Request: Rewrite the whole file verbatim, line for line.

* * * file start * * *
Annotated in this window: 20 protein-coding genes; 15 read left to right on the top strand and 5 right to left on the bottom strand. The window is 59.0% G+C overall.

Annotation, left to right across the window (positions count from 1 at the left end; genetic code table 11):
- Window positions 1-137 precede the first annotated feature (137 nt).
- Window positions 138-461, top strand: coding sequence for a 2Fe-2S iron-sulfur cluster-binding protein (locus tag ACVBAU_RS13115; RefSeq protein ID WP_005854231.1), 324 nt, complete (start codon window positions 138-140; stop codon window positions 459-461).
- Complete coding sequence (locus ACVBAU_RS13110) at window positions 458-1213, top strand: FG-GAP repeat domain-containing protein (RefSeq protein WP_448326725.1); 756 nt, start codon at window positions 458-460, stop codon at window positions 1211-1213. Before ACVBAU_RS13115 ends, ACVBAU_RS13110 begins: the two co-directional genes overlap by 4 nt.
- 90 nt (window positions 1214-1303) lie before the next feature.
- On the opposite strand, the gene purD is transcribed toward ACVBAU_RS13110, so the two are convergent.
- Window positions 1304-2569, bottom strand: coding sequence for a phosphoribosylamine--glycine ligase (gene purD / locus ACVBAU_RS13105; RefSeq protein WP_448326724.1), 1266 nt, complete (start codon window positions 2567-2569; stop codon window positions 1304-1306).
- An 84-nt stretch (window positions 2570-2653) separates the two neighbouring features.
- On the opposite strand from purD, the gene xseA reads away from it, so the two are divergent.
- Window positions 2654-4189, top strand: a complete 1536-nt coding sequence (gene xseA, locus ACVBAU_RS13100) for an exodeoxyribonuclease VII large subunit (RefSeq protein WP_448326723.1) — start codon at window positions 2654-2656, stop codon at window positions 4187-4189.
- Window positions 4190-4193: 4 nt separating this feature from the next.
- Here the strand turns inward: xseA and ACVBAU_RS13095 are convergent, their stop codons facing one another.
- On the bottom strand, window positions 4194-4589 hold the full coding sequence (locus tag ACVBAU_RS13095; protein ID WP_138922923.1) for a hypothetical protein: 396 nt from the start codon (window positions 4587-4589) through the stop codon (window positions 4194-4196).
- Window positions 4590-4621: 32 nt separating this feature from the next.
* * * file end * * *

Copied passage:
Annotated in this window: 20 protein-coding genes; 15 read left to right on the top strand and 5 right to left on the bottom strand. The window is 59.0% G+C overall.

Annotation, left to right across the window (positions count from 1 at the left end; genetic code table 11):
- Window positions 1-137 precede the first annotated feature (137 nt).
- Window positions 138-461, top strand: coding sequence for a 2Fe-2S iron-sulfur cluster-binding protein (locus tag ACVBAU_RS13115; RefSeq protein ID WP_005854231.1), 324 nt, complete (start codon window positions 138-140; stop codon window positions 459-461).
- Complete coding sequence (locus ACVBAU_RS13110) at window positions 458-1213, top strand: FG-GAP repeat domain-containing protein (RefSeq protein WP_448326725.1); 756 nt, start codon at window positions 458-460, stop codon at window positions 1211-1213. Before ACVBAU_RS13115 ends, ACVBAU_RS13110 begins: the two co-directional genes overlap by 4 nt.
- 90 nt (window positions 1214-1303) lie before the next feature.
- On the opposite strand, the gene purD is transcribed toward ACVBAU_RS13110, so the two are convergent.
- Window positions 1304-2569, bottom strand: coding sequence for a phosphoribosylamine--glycine ligase (gene purD / locus ACVBAU_RS13105; RefSeq protein WP_448326724.1), 1266 nt, complete (start codon window positions 2567-2569; stop codon window positions 1304-1306).
- An 84-nt stretch (window positions 2570-2653) separates the two neighbouring features.
- On the opposite strand from purD, the gene xseA reads away from it, so the two are divergent.
- Window positions 2654-4189, top strand: a complete 1536-nt coding sequence (gene xseA, locus ACVBAU_RS13100) for an exodeoxyribonuclease VII large subunit (RefSeq protein WP_448326723.1) — start codon at window positions 2654-2656, stop codon at window positions 4187-4189.
- Window positions 4190-4193: 4 nt separating this feature from the next.
- Here the strand turns inward: xseA and ACVBAU_RS13095 are convergent, their stop codons facing one another.
- On the bottom strand, window positions 4194-4589 hold the full coding sequence (locus tag ACVBAU_RS13095; protein ID WP_138922923.1) for a hypothetical protein: 396 nt from the start codon (window positions 4587-4589) through the stop codon (window positions 4194-4196).
- Window positions 4590-4621: 32 nt separating this feature from the next.